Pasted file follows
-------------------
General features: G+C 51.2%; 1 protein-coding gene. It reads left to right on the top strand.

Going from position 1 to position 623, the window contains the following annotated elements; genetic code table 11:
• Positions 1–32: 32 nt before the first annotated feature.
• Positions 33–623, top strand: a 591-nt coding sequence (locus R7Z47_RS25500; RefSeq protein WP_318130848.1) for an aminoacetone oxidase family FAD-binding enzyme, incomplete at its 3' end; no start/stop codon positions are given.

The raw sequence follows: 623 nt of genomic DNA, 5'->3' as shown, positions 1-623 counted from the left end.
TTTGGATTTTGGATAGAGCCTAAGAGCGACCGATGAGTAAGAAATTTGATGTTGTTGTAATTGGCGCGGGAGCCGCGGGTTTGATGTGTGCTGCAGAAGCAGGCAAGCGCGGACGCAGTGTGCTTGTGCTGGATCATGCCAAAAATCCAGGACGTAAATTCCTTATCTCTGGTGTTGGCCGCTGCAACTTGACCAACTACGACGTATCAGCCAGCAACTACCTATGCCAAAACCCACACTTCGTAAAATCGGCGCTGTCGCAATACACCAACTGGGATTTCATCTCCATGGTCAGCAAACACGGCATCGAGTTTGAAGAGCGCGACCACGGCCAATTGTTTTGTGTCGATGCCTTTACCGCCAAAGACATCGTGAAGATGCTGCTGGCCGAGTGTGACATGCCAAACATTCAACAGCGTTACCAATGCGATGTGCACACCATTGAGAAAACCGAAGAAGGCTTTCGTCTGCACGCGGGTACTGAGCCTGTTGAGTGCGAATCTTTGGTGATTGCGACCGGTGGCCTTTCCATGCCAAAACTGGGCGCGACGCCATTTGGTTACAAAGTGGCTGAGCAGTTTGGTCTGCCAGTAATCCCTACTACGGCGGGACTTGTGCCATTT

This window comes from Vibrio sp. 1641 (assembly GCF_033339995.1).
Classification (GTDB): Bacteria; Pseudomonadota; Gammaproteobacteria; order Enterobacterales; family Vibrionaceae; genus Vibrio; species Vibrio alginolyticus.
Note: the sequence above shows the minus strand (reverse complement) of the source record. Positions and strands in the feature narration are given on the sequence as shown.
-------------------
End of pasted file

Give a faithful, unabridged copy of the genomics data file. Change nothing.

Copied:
General features: G+C 51.2%; 1 protein-coding gene. It reads left to right on the top strand.

Going from position 1 to position 623, the window contains the following annotated elements; genetic code table 11:
• Positions 1–32: 32 nt before the first annotated feature.
• Positions 33–623, top strand: a 591-nt coding sequence (locus R7Z47_RS25500; RefSeq protein WP_318130848.1) for an aminoacetone oxidase family FAD-binding enzyme, incomplete at its 3' end; no start/stop codon positions are given.

The raw sequence follows: 623 nt of genomic DNA, 5'->3' as shown, positions 1-623 counted from the left end.
TTTGGATTTTGGATAGAGCCTAAGAGCGACCGATGAGTAAGAAATTTGATGTTGTTGTAATTGGCGCGGGAGCCGCGGGTTTGATGTGTGCTGCAGAAGCAGGCAAGCGCGGACGCAGTGTGCTTGTGCTGGATCATGCCAAAAATCCAGGACGTAAATTCCTTATCTCTGGTGTTGGCCGCTGCAACTTGACCAACTACGACGTATCAGCCAGCAACTACCTATGCCAAAACCCACACTTCGTAAAATCGGCGCTGTCGCAATACACCAACTGGGATTTCATCTCCATGGTCAGCAAACACGGCATCGAGTTTGAAGAGCGCGACCACGGCCAATTGTTTTGTGTCGATGCCTTTACCGCCAAAGACATCGTGAAGATGCTGCTGGCCGAGTGTGACATGCCAAACATTCAACAGCGTTACCAATGCGATGTGCACACCATTGAGAAAACCGAAGAAGGCTTTCGTCTGCACGCGGGTACTGAGCCTGTTGAGTGCGAATCTTTGGTGATTGCGACCGGTGGCCTTTCCATGCCAAAACTGGGCGCGACGCCATTTGGTTACAAAGTGGCTGAGCAGTTTGGTCTGCCAGTAATCCCTACTACGGCGGGACTTGTGCCATTT

This window comes from Vibrio sp. 1641 (assembly GCF_033339995.1).
Classification (GTDB): Bacteria; Pseudomonadota; Gammaproteobacteria; order Enterobacterales; family Vibrionaceae; genus Vibrio; species Vibrio alginolyticus.
Note: the sequence above shows the minus strand (reverse complement) of the source record. Positions and strands in the feature narration are given on the sequence as shown.